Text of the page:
4 incest charges dropped against polygamist sect leader
KINGMAN, Arizona (AP) ” An Arizona judge dropped four of eight charges against polygamist sect leader Warren Jeffs on Wednesday, saying a state incest law does not apply to the arranged marriages of two teenage girls and their older male relatives.
Mohave County Superior Court Judge Steven Conn dismissed the charges at the request of the defense, finding that the incest law only applies if both participants in the sexual activity are older than 18, and that the law does not apply to half cousins.
In both of the marriages Jeffs is accused of arranging, the girls were under 18 and were their husbands’ half cousins. He was charged with incest as an accomplice.
“We’re obviously very pleased with the court’s ruling,” Jeffs’ attorney, Mike Piccarreta, told The Associated Press. “You can see we’ve chopped these things down considerably.”
Jeffs, who was already prosecuted in Utah, is still charged in Arizona as an accomplice with four counts of sexual conduct with a minor stemming from the marriages of the two girls.
If convicted of all charges, he could face anywhere from probation to eight years in prison. Before the incest charges were dropped Wednesday and two others were dropped in March, Jeffs faced up to 27 years in prison.
Mohave County Attorney Matt Smith, the prosecutor in the case, did not return a call or e-mail request for comment Wednesday evening.
In his ruling, Conn wrote that Arizona’s incest law initially was enacted without reference to participants’ ages. In 1985, it was amended to apply only to people who were 15 years or older, and in 1998, it was changed to its present form, applying only to those 18 or older.
The prosecution had argued that the law can lead to absurd results, such as an uncle having sex with two nieces, one younger and one older than 18, and being subject to harsher punishments for his conduct with the older one.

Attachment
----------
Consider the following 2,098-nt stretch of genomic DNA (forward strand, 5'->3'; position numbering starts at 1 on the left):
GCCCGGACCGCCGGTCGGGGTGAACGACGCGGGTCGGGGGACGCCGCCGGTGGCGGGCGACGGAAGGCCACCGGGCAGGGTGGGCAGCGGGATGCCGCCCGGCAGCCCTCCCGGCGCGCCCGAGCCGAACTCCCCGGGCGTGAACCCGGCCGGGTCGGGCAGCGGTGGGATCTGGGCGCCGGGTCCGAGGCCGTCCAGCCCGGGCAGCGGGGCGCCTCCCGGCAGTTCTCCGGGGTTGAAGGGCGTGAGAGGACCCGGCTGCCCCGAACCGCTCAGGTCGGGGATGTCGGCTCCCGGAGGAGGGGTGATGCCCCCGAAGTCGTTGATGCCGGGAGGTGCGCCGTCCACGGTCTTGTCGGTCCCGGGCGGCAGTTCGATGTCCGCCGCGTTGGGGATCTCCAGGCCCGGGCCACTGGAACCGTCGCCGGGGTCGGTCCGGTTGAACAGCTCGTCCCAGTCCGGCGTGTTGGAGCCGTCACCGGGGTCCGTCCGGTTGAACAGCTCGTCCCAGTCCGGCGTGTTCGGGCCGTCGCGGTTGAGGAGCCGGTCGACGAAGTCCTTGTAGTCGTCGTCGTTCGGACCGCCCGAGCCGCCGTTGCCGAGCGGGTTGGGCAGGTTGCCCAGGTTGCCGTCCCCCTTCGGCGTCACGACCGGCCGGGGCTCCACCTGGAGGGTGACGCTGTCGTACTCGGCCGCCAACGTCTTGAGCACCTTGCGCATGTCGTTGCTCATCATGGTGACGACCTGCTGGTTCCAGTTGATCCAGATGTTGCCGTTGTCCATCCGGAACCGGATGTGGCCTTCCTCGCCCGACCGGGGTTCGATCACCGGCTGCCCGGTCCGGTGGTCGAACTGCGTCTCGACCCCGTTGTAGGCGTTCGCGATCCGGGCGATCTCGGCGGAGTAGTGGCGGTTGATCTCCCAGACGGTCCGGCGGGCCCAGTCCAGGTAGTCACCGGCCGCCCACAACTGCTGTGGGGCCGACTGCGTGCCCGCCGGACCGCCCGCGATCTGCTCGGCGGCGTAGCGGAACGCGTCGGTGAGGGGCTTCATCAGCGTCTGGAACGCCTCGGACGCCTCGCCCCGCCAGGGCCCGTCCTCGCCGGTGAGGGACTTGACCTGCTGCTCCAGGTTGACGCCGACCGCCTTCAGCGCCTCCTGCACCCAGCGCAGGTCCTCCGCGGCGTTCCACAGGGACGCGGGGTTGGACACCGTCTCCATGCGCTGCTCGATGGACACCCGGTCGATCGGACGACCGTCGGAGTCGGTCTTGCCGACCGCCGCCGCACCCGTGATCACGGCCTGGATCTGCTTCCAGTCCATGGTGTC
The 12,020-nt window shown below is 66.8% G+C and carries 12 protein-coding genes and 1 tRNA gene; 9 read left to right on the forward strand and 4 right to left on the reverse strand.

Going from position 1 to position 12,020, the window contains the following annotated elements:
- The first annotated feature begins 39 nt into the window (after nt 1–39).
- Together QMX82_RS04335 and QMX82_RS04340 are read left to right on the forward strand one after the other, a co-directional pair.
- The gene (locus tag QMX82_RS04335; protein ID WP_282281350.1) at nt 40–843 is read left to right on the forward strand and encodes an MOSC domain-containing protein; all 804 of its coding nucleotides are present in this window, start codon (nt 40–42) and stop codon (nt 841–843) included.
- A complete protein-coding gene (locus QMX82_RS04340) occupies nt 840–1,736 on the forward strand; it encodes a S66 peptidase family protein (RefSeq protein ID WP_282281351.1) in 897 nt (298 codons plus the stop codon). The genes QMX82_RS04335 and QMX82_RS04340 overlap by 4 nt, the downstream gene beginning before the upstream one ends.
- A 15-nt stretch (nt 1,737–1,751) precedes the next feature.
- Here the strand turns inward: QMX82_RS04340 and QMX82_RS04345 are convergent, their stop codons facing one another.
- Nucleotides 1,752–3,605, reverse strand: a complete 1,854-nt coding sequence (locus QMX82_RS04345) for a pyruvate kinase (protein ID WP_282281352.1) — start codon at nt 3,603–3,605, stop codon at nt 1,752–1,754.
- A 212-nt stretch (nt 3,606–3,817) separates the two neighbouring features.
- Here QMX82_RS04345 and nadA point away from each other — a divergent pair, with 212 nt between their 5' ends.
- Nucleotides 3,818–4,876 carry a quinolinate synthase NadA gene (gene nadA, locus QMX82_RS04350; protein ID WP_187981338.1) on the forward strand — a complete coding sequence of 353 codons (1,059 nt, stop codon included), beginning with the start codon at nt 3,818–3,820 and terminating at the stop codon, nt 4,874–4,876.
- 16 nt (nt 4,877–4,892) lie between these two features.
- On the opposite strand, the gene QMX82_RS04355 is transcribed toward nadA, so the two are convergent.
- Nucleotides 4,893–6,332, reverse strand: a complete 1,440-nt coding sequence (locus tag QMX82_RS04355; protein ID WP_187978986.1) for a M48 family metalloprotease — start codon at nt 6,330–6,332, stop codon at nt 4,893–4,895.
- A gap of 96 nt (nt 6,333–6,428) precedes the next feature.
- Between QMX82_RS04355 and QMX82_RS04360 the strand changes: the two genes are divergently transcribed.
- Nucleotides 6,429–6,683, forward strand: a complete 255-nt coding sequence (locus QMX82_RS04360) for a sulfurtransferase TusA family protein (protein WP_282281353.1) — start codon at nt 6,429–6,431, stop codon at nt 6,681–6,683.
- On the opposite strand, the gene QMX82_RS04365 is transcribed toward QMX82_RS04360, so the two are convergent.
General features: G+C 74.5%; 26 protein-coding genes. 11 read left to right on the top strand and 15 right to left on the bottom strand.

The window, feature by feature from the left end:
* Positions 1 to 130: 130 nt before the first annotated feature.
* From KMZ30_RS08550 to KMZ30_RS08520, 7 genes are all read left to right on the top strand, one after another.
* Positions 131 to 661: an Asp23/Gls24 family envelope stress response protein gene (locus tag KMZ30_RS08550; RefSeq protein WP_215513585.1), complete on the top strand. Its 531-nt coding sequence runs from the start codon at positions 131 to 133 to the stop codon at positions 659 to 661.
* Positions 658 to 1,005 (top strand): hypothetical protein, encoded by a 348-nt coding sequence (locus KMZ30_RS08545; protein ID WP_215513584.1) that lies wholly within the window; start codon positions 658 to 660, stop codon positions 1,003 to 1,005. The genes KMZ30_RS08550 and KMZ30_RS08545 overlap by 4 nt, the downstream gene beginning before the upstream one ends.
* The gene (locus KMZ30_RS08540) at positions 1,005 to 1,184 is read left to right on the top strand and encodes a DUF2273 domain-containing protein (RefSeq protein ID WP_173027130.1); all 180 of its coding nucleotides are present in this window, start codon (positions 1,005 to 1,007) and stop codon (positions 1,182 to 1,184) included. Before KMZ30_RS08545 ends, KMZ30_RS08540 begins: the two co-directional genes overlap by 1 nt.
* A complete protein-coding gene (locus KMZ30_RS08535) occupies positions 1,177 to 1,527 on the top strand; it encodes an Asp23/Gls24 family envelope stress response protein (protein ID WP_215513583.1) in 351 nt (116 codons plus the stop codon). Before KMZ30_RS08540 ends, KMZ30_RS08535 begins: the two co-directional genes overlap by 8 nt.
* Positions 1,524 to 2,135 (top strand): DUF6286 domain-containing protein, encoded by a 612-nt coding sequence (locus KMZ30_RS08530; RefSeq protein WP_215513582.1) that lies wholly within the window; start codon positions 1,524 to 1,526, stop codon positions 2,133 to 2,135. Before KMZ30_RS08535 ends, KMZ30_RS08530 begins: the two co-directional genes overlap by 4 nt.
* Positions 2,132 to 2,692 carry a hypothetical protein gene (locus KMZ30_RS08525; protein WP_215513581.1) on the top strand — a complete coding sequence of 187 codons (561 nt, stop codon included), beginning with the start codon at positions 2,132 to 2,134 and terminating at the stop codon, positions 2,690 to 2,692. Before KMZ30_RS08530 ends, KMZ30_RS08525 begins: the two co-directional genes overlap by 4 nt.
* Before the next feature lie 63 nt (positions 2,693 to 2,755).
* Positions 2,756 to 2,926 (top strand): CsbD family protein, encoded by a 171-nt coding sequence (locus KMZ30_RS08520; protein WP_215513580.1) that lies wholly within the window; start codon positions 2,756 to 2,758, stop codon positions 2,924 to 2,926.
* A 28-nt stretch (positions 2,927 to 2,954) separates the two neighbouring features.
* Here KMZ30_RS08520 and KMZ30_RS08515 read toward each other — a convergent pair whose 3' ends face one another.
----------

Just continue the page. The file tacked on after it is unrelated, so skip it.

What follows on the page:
Conn wrote that he doesn’t necessarily disagree that the scenario would have an absurd result, but said the Arizona law is both clear and unambiguous, leaving no room for interpretation.
Conn also wrote that because the incest law specifically mentions half brothers and sisters, it arguably excludes all other relationships of the half blood by not mentioning them.
In March, Conn dismissed two other charges against Jeffs at the request of the prosecution because the alleged victim in the case, although previously cooperative, refused to testify against the sect leader.
Jeffs, 52, was named president, or prophet, of the Fundamentalist Church of Jesus Christ of Latter Day Saints in 2002. Members of the church live in the twin border towns of Colorado City, Ariz., and Hildale, Utah.
The mainstream Mormon church, The Church of Jesus Christ of Latter-day Saints, renounced polygamy more than a century ago, excommunicates members who engage in the practice and disavows any connection with the FLDS church.
Jeffs was convicted last year in Utah of rape as an accomplice in the arranged marriage of a 14-year-old girl and her 19-year-old cousin. He was sentenced to two terms of five years to life in prison.
Jeffs remains jailed in Kingman as he awaits his Arizona trial. No date has been set.
Piccarreta said he has filed a motion to remand the remaining charges against Jeffs to the grand jury.
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